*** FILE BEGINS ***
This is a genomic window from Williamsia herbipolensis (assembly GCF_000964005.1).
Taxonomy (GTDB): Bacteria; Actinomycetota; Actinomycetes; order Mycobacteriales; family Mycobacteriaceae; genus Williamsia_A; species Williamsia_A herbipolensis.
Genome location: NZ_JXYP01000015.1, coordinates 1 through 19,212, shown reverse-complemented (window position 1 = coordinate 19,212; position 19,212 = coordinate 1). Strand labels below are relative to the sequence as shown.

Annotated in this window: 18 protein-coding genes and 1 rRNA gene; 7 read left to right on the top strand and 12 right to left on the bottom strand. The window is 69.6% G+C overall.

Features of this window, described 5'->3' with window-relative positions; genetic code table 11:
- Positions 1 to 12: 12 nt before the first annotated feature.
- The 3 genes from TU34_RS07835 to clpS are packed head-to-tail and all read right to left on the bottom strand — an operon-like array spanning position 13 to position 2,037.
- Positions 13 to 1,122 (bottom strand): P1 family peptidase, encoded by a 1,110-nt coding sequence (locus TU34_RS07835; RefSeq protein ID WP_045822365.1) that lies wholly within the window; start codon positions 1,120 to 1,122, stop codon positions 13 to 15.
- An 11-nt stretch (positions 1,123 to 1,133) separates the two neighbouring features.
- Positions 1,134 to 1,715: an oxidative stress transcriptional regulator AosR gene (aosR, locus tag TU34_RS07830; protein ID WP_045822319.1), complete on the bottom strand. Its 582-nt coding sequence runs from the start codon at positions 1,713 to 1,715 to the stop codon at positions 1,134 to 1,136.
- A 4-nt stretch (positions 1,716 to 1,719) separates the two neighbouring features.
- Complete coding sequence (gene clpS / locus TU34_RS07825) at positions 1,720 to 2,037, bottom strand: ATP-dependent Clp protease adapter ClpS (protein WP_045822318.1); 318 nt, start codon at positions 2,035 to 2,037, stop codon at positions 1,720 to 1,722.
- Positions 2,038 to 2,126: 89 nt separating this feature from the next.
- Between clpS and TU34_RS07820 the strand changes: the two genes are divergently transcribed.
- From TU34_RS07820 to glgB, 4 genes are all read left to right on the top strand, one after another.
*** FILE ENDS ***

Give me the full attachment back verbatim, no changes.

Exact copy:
This is a genomic window from Williamsia herbipolensis (assembly GCF_000964005.1).
Taxonomy (GTDB): Bacteria; Actinomycetota; Actinomycetes; order Mycobacteriales; family Mycobacteriaceae; genus Williamsia_A; species Williamsia_A herbipolensis.
Genome location: NZ_JXYP01000015.1, coordinates 1 through 19,212, shown reverse-complemented (window position 1 = coordinate 19,212; position 19,212 = coordinate 1). Strand labels below are relative to the sequence as shown.

Annotated in this window: 18 protein-coding genes and 1 rRNA gene; 7 read left to right on the top strand and 12 right to left on the bottom strand. The window is 69.6% G+C overall.

Features of this window, described 5'->3' with window-relative positions; genetic code table 11:
- Positions 1 to 12: 12 nt before the first annotated feature.
- The 3 genes from TU34_RS07835 to clpS are packed head-to-tail and all read right to left on the bottom strand — an operon-like array spanning position 13 to position 2,037.
- Positions 13 to 1,122 (bottom strand): P1 family peptidase, encoded by a 1,110-nt coding sequence (locus TU34_RS07835; RefSeq protein ID WP_045822365.1) that lies wholly within the window; start codon positions 1,120 to 1,122, stop codon positions 13 to 15.
- An 11-nt stretch (positions 1,123 to 1,133) separates the two neighbouring features.
- Positions 1,134 to 1,715: an oxidative stress transcriptional regulator AosR gene (aosR, locus tag TU34_RS07830; protein ID WP_045822319.1), complete on the bottom strand. Its 582-nt coding sequence runs from the start codon at positions 1,713 to 1,715 to the stop codon at positions 1,134 to 1,136.
- A 4-nt stretch (positions 1,716 to 1,719) separates the two neighbouring features.
- Complete coding sequence (gene clpS / locus TU34_RS07825) at positions 1,720 to 2,037, bottom strand: ATP-dependent Clp protease adapter ClpS (protein WP_045822318.1); 318 nt, start codon at positions 2,035 to 2,037, stop codon at positions 1,720 to 1,722.
- Positions 2,038 to 2,126: 89 nt separating this feature from the next.
- Between clpS and TU34_RS07820 the strand changes: the two genes are divergently transcribed.
- From TU34_RS07820 to glgB, 4 genes are all read left to right on the top strand, one after another.